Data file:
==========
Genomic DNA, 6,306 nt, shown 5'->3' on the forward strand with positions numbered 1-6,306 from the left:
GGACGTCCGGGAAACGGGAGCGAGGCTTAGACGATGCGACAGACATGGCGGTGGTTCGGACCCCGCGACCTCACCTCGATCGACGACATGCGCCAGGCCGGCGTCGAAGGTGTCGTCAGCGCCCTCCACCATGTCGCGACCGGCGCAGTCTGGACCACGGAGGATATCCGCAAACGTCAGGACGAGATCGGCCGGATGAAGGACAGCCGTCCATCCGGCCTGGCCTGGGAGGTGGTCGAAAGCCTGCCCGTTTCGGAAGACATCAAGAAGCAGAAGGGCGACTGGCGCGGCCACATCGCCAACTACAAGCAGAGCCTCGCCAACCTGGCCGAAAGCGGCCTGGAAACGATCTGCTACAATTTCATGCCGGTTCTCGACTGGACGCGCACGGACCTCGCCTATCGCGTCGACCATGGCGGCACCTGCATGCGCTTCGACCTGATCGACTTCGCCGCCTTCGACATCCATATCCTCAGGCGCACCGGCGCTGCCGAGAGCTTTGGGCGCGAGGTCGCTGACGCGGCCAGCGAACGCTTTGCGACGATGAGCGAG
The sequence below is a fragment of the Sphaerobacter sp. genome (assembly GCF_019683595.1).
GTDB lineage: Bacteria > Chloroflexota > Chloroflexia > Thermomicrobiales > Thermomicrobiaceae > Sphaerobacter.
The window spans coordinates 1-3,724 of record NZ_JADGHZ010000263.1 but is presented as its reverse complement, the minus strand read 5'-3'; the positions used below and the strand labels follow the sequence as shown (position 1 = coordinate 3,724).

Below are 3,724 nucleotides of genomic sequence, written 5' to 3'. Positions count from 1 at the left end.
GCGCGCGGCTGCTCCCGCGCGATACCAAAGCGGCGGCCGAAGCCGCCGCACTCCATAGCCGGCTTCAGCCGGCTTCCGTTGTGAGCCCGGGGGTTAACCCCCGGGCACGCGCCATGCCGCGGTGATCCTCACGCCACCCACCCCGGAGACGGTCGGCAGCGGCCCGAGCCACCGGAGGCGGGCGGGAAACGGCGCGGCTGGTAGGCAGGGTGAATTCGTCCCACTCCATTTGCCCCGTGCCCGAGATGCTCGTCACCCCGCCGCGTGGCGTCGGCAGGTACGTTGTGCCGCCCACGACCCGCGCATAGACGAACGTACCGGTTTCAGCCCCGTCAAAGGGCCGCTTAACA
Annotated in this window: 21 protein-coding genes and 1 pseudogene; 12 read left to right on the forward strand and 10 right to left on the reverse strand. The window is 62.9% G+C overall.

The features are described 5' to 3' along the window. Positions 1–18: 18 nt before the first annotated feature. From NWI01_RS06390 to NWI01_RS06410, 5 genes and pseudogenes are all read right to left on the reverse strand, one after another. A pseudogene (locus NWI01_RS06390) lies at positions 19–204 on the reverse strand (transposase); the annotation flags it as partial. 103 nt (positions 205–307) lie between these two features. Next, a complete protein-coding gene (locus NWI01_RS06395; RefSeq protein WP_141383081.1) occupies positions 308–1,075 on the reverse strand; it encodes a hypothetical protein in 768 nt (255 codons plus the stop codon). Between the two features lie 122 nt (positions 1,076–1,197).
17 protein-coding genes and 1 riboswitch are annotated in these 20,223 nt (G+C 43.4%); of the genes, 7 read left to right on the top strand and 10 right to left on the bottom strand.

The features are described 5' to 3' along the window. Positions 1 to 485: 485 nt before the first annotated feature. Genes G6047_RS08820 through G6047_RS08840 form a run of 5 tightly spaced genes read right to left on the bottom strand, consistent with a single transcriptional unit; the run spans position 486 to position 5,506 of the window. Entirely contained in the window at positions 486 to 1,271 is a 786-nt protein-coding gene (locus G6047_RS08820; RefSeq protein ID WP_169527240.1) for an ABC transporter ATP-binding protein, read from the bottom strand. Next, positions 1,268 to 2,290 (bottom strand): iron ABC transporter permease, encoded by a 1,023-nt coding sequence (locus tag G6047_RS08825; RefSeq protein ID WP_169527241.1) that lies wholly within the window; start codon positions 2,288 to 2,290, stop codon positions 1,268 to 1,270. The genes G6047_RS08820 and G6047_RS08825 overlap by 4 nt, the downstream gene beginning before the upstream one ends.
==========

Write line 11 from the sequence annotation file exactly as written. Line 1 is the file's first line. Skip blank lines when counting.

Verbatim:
The features are described 5' to 3' along the window. Positions 1 to 485: 485 nt before the first annotated feature. Genes G6047_RS08820 through G6047_RS08840 form a run of 5 tightly spaced genes read right to left on the bottom strand, consistent with a single transcriptional unit; the run spans position 486 to position 5,506 of the window. Entirely contained in the window at positions 486 to 1,271 is a 786-nt protein-coding gene (locus G6047_RS08820; RefSeq protein ID WP_169527240.1) for an ABC transporter ATP-binding protein, read from the bottom strand. Next, positions 1,268 to 2,290 (bottom strand): iron ABC transporter permease, encoded by a 1,023-nt coding sequence (locus tag G6047_RS08825; RefSeq protein ID WP_169527241.1) that lies wholly within the window; start codon positions 2,288 to 2,290, stop codon positions 1,268 to 1,270. The genes G6047_RS08820 and G6047_RS08825 overlap by 4 nt, the downstream gene beginning before the upstream one ends.